The Defense Department said it wasn't clear that service academies would be able to participate in sports, putting Saturday's Army vs. Boston College and Air Force vs. Navy football games on hold, with a decision to be made Thursday.

And the White House said Wednesday that President Barack Obama would have to truncate a long-planned trip to Asia, calling off the final two stops in Malaysia and the Philippines.

Even as many government agencies closed their doors, health insurance exchanges that are at the core of Obama's health care law were up and running, taking applications for coverage that would start Jan. 1.

"Shutting down our government doesn't accomplish their stated goal," Obama said of his Republican opponents at a Rose Garden event hailing implementation of the law. "The Affordable Care Act is a law that passed the House; it passed the Senate. The Supreme Court ruled it constitutional. It was a central issue in last year's election. It is settled, and it is here to stay. And because of its funding sources, it's not impacted by a government shutdown."

GOP leaders faulted the Senate for killing a House request to open official negotiations on the temporary spending bill. Senate Democrats led by Majority Leader Harry Reid of Nevada insist that Republicans give in and pass their simple, straightforward temporary funding bill, known as a continuing resolution.

"None of us want to be in a shutdown. And we're here to say to the Senate Democrats, 'Come and talk to us,'" House Majority Leader Eric Cantor, R-Va., said as GOP lawmakers designated to negotiate the shutdown legislation met among themselves before cameras and reporters. "At each and every turn, the Senate Democrats refused to even discuss these proposals."

In an op-ed in Wednesday's USA Today, House Speaker John Boehner, R-Ohio, wrote: "As for House Republicans, we will continue our efforts to keep the government running and deal honestly with the problems we face. We hope that Senate Democrats — and President Obama — change course and start working with us on behalf of the American people."

Late Tuesday, House Republicans sought passage of legislation aimed at reopening small slices of the government. The bills covered the national parks, the Veterans Affairs Department and city services in Washington, D.C., such as garbage collection funded with local tax revenues.

The move presented Democrats with politically challenging votes but they rejected the idea, saying it was unfair to pick winners and losers as federal employees worked without a guarantee of getting paid and the effects of the partial shutdown rippled through the country and the economy. The White House promised a veto.

Since the measures were brought before the House under expedited procedures requiring a two-thirds vote to pass, House Democrats scuttled them, despite an impassioned plea by Democratic D.C. Delegate Eleanor Holmes Norton, who recalled that in the last shutdown 17 years ago she prevailed on House Speaker Newt Gingrich to win an exemption to keep the D.C. government running.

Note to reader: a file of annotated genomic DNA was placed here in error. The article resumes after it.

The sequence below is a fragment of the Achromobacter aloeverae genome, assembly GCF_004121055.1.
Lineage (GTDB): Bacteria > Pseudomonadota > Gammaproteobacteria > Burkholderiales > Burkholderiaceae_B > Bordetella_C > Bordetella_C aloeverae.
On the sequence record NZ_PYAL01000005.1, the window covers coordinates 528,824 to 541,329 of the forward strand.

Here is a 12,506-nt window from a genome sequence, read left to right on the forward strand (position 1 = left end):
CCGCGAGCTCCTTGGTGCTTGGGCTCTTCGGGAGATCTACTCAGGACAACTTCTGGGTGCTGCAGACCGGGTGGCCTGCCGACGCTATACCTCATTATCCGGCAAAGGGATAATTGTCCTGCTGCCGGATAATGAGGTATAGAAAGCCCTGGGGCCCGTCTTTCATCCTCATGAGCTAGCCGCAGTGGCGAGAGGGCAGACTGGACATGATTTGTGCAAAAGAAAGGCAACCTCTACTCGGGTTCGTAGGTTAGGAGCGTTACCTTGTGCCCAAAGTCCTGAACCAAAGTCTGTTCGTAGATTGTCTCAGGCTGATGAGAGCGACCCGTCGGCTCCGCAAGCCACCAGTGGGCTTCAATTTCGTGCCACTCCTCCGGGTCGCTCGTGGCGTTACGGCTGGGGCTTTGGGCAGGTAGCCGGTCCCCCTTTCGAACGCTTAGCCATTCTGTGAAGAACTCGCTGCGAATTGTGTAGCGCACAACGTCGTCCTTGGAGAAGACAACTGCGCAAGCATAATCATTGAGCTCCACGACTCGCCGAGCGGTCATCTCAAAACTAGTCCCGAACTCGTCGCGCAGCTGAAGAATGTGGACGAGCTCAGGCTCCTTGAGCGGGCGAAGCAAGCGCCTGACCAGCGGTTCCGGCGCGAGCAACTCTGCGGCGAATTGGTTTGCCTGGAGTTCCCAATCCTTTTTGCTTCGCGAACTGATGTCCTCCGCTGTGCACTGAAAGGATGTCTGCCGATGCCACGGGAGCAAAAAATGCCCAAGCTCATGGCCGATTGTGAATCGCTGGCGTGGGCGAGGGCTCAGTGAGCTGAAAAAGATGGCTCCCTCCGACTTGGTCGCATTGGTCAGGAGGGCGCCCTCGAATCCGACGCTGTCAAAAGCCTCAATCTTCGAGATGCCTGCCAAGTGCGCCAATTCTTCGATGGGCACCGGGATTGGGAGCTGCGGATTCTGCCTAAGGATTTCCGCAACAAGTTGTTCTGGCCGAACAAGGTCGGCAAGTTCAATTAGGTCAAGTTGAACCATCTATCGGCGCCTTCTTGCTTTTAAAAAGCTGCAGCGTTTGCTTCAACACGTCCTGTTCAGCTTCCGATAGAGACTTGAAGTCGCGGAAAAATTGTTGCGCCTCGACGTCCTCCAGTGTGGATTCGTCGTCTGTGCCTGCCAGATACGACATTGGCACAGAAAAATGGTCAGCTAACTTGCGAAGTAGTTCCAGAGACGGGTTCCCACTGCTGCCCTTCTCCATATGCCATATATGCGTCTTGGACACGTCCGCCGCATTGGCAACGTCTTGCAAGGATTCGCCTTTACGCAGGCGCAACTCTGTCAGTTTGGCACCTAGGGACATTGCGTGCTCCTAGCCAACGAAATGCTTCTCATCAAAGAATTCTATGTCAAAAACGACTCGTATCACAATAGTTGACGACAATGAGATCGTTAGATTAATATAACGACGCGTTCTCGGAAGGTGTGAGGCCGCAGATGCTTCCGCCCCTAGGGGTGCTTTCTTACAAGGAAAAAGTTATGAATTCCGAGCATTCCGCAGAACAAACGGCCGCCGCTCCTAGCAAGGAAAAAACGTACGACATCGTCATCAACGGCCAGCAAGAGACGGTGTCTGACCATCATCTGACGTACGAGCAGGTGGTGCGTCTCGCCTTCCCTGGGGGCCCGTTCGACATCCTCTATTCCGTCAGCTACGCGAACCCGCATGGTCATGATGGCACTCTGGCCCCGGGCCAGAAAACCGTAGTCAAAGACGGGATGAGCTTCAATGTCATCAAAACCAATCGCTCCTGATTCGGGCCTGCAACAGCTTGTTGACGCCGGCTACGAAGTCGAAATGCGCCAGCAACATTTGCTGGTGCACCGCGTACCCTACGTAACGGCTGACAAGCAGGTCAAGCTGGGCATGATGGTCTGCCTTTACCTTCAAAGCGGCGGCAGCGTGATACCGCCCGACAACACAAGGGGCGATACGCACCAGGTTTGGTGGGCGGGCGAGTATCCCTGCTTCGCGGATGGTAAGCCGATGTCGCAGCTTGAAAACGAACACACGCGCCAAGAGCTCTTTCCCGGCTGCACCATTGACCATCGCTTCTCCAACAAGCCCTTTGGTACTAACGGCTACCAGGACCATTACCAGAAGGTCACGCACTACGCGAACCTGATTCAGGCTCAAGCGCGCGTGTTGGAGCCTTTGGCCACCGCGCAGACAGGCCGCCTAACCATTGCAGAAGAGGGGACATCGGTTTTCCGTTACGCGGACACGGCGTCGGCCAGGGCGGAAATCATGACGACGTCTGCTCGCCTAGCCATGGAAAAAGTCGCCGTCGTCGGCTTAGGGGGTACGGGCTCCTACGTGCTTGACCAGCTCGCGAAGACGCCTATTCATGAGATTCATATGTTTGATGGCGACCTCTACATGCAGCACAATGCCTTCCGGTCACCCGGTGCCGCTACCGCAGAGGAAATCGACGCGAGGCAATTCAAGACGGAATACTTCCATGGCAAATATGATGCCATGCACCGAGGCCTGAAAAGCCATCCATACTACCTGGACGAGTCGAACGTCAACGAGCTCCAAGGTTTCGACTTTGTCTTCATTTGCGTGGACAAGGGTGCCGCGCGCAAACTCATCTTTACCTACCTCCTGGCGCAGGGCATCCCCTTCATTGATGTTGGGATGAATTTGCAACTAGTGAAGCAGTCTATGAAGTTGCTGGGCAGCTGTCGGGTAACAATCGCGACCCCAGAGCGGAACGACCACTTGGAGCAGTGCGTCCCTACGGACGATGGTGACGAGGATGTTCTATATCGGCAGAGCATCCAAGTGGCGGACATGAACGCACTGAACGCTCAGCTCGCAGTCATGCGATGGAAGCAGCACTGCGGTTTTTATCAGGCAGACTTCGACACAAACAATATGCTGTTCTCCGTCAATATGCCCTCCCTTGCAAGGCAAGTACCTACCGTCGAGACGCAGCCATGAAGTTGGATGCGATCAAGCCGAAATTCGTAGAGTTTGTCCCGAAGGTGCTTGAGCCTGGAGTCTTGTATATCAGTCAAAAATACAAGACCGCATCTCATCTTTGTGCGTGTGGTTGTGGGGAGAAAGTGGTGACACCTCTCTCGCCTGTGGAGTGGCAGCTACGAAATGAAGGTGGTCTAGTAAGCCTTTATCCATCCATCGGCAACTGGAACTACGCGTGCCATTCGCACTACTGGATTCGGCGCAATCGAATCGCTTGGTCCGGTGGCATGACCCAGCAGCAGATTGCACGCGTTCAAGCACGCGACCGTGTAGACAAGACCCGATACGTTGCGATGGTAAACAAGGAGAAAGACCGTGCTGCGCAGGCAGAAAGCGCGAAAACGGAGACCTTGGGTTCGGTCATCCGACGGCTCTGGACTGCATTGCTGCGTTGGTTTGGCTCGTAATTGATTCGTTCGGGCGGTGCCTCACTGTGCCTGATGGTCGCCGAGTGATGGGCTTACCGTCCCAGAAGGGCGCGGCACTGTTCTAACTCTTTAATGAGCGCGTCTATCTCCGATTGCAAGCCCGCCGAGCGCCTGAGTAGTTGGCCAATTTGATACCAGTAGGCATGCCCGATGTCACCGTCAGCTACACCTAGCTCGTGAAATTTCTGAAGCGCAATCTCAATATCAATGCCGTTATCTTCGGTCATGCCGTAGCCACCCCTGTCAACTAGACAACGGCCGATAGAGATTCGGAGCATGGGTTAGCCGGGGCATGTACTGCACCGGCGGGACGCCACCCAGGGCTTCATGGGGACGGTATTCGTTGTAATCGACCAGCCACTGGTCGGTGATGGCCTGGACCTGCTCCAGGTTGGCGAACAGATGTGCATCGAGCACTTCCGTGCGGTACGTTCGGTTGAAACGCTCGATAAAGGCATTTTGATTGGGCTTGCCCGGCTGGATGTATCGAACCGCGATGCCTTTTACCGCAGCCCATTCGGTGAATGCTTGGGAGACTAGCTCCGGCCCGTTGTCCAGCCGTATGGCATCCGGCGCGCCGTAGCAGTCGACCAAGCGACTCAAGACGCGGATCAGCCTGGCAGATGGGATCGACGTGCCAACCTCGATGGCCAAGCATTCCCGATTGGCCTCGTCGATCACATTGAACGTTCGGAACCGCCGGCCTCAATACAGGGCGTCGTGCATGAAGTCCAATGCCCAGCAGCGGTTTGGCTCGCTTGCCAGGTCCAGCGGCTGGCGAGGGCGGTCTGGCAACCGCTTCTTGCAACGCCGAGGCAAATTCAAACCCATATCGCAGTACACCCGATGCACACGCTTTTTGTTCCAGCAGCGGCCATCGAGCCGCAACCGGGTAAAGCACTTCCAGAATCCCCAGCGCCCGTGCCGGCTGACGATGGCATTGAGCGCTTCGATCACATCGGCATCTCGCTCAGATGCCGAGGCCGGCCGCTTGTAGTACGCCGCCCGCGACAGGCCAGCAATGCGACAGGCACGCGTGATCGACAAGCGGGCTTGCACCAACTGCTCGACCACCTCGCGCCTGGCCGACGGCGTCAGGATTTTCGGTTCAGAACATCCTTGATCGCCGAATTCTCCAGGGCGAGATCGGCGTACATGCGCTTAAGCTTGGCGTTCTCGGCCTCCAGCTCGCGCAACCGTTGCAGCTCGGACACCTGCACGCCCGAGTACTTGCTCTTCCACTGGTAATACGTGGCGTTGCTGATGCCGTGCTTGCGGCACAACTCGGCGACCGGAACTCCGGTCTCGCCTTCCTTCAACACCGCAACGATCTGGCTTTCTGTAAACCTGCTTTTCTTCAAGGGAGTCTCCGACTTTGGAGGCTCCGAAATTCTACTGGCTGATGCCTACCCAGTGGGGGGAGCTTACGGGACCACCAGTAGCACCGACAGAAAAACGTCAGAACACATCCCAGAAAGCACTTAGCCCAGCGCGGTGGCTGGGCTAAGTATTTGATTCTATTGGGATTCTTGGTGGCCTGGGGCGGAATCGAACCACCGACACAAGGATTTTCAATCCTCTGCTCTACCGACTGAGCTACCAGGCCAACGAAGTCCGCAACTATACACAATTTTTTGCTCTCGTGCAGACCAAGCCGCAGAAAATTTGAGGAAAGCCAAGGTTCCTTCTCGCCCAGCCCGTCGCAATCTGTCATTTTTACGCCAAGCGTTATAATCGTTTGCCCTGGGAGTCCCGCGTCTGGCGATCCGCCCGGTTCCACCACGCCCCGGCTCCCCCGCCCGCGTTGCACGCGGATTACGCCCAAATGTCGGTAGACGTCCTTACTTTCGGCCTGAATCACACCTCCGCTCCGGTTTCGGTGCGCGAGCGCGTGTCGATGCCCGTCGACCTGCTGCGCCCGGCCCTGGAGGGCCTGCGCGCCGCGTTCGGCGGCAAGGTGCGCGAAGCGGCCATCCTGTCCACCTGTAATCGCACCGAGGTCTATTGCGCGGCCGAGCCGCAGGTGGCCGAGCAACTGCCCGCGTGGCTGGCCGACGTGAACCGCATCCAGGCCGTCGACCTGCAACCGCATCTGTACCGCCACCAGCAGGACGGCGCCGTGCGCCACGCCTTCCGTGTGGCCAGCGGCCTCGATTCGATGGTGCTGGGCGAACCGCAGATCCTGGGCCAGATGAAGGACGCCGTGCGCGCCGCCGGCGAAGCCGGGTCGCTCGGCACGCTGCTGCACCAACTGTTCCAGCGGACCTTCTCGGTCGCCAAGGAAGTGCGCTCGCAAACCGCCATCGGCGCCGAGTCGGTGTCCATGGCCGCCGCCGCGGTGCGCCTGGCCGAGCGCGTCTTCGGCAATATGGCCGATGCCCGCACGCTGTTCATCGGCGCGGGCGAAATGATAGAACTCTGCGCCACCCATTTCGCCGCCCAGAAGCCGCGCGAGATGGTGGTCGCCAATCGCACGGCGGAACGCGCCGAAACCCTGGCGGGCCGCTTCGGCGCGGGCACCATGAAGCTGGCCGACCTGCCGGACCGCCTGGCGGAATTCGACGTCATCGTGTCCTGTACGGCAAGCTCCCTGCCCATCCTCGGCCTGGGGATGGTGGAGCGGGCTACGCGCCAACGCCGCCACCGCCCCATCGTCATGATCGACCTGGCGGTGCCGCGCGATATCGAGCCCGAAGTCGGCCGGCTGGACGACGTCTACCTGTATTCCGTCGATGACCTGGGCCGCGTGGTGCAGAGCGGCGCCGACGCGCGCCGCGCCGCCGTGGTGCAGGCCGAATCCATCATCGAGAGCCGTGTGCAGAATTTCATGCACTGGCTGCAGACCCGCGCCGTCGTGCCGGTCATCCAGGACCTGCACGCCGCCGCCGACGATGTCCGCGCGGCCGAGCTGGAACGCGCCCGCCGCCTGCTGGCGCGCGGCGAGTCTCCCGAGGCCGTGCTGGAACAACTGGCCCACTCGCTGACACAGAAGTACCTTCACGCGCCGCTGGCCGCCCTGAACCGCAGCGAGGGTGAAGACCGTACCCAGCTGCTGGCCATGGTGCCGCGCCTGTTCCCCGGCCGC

"I must support this piecemeal approach," Norton said. "What would you do if your local budget was here?"

But other Democrats said Republicans shouldn't be permitted to choose which agencies should open and which remain shut.

"This piecemeal approach will only prolong a shutdown," Rep. Tammy Duckworth, D-Ill., said.

Republicans said there could be more votes Wednesday, perhaps to allow the National Institutes of Health to continue pediatric cancer research. The NIH's famed hospital of last resort wasn't admitting new patients because of the shutdown. Dr. Francis Collins, agency director, estimated that each week the shutdown lasts would force the facility to turn away about 200 patients, 30 of them children, who want to enroll in studies of experimental treatments. Patients already at the hospital are permitted to stay.

Republicans also said the House may vote anew on the three measures that failed Tuesday, this time under normal rules requiring a simple majority to pass.

Republicans hoped such votes would create pressure on Democrats to drop their insistence that they won't negotiate on the spending bill or an even more important subsequent measure, required in a couple of weeks or so, to increase the government's borrowing limit.

There were suggestions from leaders in both parties that the shutdown could last for weeks and grow to encompass the measure to increase the debt limit. "This is now all together," Sen. Dick Durbin, D-Ill., said.

"It's untenable not to negotiate," House Budget Committee Chairman Paul Ryan, R-Wis., said. "I've always believed it was the debt limit that would be the forcing action."

While GOP leaders seemed determined to press on, some Republicans conceded they might bear the brunt of any public anger over the shutdown — and seemed resigned to an eventual surrender in their latest bruising struggle with Obama.

Democrats have "all the leverage and we've got none," Sen. Saxby Chambliss of Georgia said.

Rep. Scott Rigell of Virginia said it was time to pass legislation reopening the government without any health care impediments.

"The shutdown is hurting my district — including the military and the hardworking men and women who have been furloughed due to the defense sequester," he said.